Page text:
(KUTV) Two brothers escaped a fast moving fire in West Jordan, Utah, thanks to a neighbor and the quick actions of the older brother.
"It was terrifying," said Dante Long, 19, when talking about what happened during the early morning hours on Tuesday when the home he and his brother were in at about 8500 South and Redwood Road went up in flames.
"I looked out my door and I saw smoke everywhere," said Long. "The thought process that went through my mind is 'I've got to get [my brother] out as soon as possible.'"
Dante ran upstairs through the thick smoke and flames grabbed his brother and got out through his back-bedroom window with the help of neighbor, Chester Archuletta, who helped them get out just in time.
"For someone that I don't know to come up to us and talk to us and risk his own life is everything," Long said.
Archuletta said it was about 5 a.m. when he heard a loud explosion and saw the house go up in flames. He was next door, at his friend’s house.
"I heard a big boom and I look over here and the house in flames. My friend said 'there are people over there,'" Archuletta said. "I ran up and knocked that window out and started yelling in there, 'is anybody here?'"
The flames shot out across the driveway but that didn't stop Archuletta.
"Some guy said 'don't go back there it's too hot' and I said 'forget you' and I took off running. I went to that back window there and started banging on it."
Archuletta helped get the boys out through the back window.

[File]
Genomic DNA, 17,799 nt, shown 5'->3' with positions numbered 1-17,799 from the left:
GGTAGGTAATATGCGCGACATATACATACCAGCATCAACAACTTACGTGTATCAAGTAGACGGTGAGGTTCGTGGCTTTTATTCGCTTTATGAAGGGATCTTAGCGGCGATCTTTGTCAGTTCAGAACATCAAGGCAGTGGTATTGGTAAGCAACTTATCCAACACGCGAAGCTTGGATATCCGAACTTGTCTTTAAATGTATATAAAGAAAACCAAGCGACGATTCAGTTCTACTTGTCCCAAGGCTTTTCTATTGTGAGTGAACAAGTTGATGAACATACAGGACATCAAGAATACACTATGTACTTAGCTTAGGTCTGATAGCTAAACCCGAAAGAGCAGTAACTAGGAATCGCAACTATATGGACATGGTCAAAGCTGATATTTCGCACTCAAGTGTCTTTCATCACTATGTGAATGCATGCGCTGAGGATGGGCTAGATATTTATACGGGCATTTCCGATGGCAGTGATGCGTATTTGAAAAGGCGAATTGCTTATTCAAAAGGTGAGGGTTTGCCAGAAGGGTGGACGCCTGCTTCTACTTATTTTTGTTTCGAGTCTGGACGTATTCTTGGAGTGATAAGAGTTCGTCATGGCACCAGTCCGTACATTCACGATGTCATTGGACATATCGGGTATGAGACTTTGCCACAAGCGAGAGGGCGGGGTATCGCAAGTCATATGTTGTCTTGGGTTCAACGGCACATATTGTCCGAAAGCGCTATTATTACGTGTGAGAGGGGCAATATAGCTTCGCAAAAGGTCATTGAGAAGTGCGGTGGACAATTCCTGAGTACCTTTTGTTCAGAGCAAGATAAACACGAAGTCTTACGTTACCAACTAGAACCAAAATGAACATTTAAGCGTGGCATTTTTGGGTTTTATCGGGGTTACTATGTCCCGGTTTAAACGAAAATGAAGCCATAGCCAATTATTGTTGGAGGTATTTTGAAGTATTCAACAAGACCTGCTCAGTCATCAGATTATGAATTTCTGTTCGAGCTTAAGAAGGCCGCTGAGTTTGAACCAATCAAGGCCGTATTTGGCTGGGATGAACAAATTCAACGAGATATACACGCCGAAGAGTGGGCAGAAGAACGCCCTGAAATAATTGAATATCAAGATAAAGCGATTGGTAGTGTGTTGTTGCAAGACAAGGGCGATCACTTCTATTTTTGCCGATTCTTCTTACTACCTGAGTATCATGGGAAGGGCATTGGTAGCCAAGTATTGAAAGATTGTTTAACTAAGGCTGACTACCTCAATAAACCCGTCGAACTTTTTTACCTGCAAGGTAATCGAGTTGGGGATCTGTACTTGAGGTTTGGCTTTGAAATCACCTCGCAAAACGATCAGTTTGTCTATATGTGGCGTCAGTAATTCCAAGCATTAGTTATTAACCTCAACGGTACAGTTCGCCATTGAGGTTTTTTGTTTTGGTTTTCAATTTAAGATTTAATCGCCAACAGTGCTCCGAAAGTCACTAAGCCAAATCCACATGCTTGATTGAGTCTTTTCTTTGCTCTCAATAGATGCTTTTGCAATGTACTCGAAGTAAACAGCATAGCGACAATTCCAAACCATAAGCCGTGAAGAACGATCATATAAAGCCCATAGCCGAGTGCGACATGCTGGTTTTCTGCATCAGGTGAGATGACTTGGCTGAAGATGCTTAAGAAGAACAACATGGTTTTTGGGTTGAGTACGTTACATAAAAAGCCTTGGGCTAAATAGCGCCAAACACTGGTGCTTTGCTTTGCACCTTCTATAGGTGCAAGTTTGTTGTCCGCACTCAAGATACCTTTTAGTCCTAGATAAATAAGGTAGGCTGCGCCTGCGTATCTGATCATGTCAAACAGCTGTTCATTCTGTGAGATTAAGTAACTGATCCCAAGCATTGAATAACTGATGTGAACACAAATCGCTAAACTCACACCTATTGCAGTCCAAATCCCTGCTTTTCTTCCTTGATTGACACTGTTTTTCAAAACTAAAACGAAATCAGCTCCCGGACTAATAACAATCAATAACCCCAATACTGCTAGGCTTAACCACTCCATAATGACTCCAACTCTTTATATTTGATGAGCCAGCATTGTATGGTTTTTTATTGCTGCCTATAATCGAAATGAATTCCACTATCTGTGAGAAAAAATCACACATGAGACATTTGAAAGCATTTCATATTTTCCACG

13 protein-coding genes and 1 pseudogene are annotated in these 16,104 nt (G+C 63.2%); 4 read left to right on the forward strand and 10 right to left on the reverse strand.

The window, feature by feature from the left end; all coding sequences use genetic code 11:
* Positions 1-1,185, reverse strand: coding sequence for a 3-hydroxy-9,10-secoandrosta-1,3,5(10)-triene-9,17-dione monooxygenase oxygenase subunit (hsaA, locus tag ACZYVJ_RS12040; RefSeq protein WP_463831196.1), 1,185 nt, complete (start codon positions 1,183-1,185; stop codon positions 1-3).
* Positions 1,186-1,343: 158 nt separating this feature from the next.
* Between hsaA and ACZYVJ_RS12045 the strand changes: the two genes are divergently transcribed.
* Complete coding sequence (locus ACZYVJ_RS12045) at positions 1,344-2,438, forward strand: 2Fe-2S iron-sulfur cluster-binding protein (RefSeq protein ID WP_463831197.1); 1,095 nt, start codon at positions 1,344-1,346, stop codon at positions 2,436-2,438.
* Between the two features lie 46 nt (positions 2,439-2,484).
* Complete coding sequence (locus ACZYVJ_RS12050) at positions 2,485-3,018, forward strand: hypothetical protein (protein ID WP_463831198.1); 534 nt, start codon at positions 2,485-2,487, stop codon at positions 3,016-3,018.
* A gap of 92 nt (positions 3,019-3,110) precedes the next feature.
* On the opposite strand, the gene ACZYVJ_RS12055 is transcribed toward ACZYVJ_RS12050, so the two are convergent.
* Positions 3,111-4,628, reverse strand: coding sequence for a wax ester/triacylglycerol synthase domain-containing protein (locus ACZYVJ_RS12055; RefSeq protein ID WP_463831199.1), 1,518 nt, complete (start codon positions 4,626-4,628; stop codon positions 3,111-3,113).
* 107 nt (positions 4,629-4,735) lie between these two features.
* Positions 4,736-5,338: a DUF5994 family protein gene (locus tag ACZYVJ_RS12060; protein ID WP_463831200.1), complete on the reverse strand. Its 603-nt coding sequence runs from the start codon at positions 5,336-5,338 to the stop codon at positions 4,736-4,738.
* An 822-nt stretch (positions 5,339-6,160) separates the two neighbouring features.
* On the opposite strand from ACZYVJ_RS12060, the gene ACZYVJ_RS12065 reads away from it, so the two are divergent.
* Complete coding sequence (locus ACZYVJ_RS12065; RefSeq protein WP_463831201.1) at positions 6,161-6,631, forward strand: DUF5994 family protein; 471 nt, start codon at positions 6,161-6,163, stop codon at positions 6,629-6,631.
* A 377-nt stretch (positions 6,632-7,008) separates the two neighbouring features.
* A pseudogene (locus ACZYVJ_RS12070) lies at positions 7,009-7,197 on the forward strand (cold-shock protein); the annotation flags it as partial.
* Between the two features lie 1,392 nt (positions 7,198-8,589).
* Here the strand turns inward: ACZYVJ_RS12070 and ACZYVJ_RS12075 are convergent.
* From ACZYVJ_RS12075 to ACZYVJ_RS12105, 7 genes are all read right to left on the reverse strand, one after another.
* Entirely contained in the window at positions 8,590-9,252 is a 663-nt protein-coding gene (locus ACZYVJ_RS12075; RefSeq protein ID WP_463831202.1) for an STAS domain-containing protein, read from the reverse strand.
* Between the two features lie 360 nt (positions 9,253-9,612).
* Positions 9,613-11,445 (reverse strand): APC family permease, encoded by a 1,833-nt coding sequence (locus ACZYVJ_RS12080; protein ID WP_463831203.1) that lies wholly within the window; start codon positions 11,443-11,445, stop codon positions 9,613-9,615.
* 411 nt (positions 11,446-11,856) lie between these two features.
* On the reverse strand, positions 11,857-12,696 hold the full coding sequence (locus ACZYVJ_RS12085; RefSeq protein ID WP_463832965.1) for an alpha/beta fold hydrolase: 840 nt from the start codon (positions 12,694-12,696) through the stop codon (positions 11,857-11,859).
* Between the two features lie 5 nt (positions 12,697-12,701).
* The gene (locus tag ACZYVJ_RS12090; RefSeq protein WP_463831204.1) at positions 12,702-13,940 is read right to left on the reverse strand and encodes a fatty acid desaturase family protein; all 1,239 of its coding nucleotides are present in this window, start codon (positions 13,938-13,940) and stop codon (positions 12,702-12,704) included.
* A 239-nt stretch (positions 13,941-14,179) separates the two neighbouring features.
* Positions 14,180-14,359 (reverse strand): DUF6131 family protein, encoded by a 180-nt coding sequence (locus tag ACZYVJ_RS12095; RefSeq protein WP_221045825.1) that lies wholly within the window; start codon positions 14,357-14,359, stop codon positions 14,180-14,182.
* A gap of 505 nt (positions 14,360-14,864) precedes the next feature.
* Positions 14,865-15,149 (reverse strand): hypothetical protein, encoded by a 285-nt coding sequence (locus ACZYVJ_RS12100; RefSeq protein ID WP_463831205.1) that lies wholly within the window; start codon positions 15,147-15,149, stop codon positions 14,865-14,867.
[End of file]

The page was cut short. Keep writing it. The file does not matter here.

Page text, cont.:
Long said it was Archuletta breaking the window that woke him up just in time.
"I think anybody would have done the same thing. I know they would have died if someone didn't get them out of there," Archuletta said.
The boys' mother, Leigh-Ann Long, credits Archuletta for saving her boys life.
She was out of town on business when the fire broke out.
"He came through the heat and flames to the back of the house to bang on a window. He didn't even know if anyone was in it," Leigh-Ann Long said.
The family managed to salvage a few precious items, like Dante Long's guitars. He's a musician and had thousands of dollars worth of equipment.
There were also some photos and an important high school diploma. But everything else is gone according to Leigh-Ann Long.
They have their lives and that's what matters most, according to the family.
"We can take new pictures. We can have our memories in our minds," Leigh-Ann Long said. "But nothing would be tougher than losing my kids."
A GoFundMe account has been set up to help the family because they were renting the home and had no insurance.
To learn more or to help visit GoFundMe.com/hero-musician-loses-home-and-dream.